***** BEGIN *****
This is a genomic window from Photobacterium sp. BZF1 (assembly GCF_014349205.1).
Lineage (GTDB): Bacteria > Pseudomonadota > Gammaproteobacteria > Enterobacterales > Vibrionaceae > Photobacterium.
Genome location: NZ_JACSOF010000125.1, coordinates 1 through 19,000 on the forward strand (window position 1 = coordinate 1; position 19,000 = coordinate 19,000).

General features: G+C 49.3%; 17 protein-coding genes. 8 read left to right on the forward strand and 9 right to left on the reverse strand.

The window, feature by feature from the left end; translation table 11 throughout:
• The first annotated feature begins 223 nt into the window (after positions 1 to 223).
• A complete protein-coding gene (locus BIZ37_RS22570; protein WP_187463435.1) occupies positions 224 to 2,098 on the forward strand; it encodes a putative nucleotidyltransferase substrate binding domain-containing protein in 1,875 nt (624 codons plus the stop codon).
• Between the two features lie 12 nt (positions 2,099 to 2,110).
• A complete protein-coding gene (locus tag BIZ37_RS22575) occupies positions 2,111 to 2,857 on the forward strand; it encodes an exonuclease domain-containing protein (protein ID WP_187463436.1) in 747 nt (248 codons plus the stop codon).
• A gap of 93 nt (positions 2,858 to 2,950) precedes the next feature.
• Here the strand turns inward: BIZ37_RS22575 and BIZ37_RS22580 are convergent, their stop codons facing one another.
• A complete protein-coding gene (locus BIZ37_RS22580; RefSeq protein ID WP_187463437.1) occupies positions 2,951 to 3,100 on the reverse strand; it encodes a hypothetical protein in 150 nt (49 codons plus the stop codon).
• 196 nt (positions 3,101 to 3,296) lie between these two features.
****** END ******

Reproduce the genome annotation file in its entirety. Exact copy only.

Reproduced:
This is a genomic window from Photobacterium sp. BZF1 (assembly GCF_014349205.1).
Lineage (GTDB): Bacteria > Pseudomonadota > Gammaproteobacteria > Enterobacterales > Vibrionaceae > Photobacterium.
Genome location: NZ_JACSOF010000125.1, coordinates 1 through 19,000 on the forward strand (window position 1 = coordinate 1; position 19,000 = coordinate 19,000).

General features: G+C 49.3%; 17 protein-coding genes. 8 read left to right on the forward strand and 9 right to left on the reverse strand.

The window, feature by feature from the left end; translation table 11 throughout:
• The first annotated feature begins 223 nt into the window (after positions 1 to 223).
• A complete protein-coding gene (locus BIZ37_RS22570; protein WP_187463435.1) occupies positions 224 to 2,098 on the forward strand; it encodes a putative nucleotidyltransferase substrate binding domain-containing protein in 1,875 nt (624 codons plus the stop codon).
• Between the two features lie 12 nt (positions 2,099 to 2,110).
• A complete protein-coding gene (locus tag BIZ37_RS22575) occupies positions 2,111 to 2,857 on the forward strand; it encodes an exonuclease domain-containing protein (protein ID WP_187463436.1) in 747 nt (248 codons plus the stop codon).
• A gap of 93 nt (positions 2,858 to 2,950) precedes the next feature.
• Here the strand turns inward: BIZ37_RS22575 and BIZ37_RS22580 are convergent, their stop codons facing one another.
• A complete protein-coding gene (locus BIZ37_RS22580; RefSeq protein ID WP_187463437.1) occupies positions 2,951 to 3,100 on the reverse strand; it encodes a hypothetical protein in 150 nt (49 codons plus the stop codon).
• 196 nt (positions 3,101 to 3,296) lie between these two features.